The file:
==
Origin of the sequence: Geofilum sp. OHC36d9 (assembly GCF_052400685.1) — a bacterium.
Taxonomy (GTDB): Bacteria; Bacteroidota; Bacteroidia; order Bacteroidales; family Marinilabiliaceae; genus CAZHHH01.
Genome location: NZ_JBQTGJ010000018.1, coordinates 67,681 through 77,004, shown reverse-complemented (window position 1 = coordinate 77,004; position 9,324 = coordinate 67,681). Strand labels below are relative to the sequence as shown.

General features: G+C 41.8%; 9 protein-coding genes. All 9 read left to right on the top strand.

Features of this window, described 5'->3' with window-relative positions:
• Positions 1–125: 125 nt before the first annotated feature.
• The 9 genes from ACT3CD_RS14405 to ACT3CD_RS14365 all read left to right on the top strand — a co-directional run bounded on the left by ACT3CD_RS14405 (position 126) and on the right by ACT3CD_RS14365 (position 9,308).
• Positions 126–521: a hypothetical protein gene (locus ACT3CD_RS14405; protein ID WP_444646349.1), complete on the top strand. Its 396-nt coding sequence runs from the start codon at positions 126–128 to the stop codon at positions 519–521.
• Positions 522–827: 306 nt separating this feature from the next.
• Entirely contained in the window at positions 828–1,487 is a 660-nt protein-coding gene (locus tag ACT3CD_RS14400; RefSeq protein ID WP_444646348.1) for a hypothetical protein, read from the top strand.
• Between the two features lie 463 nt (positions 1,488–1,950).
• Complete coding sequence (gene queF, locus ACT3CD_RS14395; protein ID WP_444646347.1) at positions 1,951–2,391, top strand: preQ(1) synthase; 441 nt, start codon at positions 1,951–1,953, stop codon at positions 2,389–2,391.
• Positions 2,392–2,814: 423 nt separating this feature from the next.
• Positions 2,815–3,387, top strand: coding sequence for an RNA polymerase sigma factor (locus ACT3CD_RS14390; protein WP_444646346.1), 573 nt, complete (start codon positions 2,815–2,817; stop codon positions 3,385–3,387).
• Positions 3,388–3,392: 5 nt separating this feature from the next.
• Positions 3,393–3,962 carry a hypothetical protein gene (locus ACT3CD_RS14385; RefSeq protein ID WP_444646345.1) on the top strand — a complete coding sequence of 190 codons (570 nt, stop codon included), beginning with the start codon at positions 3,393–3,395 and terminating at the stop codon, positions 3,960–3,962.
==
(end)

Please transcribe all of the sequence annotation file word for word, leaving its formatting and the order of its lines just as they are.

Origin of the sequence: Geofilum sp. OHC36d9 (assembly GCF_052400685.1) — a bacterium.
Taxonomy (GTDB): Bacteria; Bacteroidota; Bacteroidia; order Bacteroidales; family Marinilabiliaceae; genus CAZHHH01.
Genome location: NZ_JBQTGJ010000018.1, coordinates 67,681 through 77,004, shown reverse-complemented (window position 1 = coordinate 77,004; position 9,324 = coordinate 67,681). Strand labels below are relative to the sequence as shown.

General features: G+C 41.8%; 9 protein-coding genes. All 9 read left to right on the top strand.

Features of this window, described 5'->3' with window-relative positions:
• Positions 1–125: 125 nt before the first annotated feature.
• The 9 genes from ACT3CD_RS14405 to ACT3CD_RS14365 all read left to right on the top strand — a co-directional run bounded on the left by ACT3CD_RS14405 (position 126) and on the right by ACT3CD_RS14365 (position 9,308).
• Positions 126–521: a hypothetical protein gene (locus ACT3CD_RS14405; protein ID WP_444646349.1), complete on the top strand. Its 396-nt coding sequence runs from the start codon at positions 126–128 to the stop codon at positions 519–521.
• Positions 522–827: 306 nt separating this feature from the next.
• Entirely contained in the window at positions 828–1,487 is a 660-nt protein-coding gene (locus tag ACT3CD_RS14400; RefSeq protein ID WP_444646348.1) for a hypothetical protein, read from the top strand.
• Between the two features lie 463 nt (positions 1,488–1,950).
• Complete coding sequence (gene queF, locus ACT3CD_RS14395; protein ID WP_444646347.1) at positions 1,951–2,391, top strand: preQ(1) synthase; 441 nt, start codon at positions 1,951–1,953, stop codon at positions 2,389–2,391.
• Positions 2,392–2,814: 423 nt separating this feature from the next.
• Positions 2,815–3,387, top strand: coding sequence for an RNA polymerase sigma factor (locus ACT3CD_RS14390; protein WP_444646346.1), 573 nt, complete (start codon positions 2,815–2,817; stop codon positions 3,385–3,387).
• Positions 3,388–3,392: 5 nt separating this feature from the next.
• Positions 3,393–3,962 carry a hypothetical protein gene (locus ACT3CD_RS14385; RefSeq protein ID WP_444646345.1) on the top strand — a complete coding sequence of 190 codons (570 nt, stop codon included), beginning with the start codon at positions 3,393–3,395 and terminating at the stop codon, positions 3,960–3,962.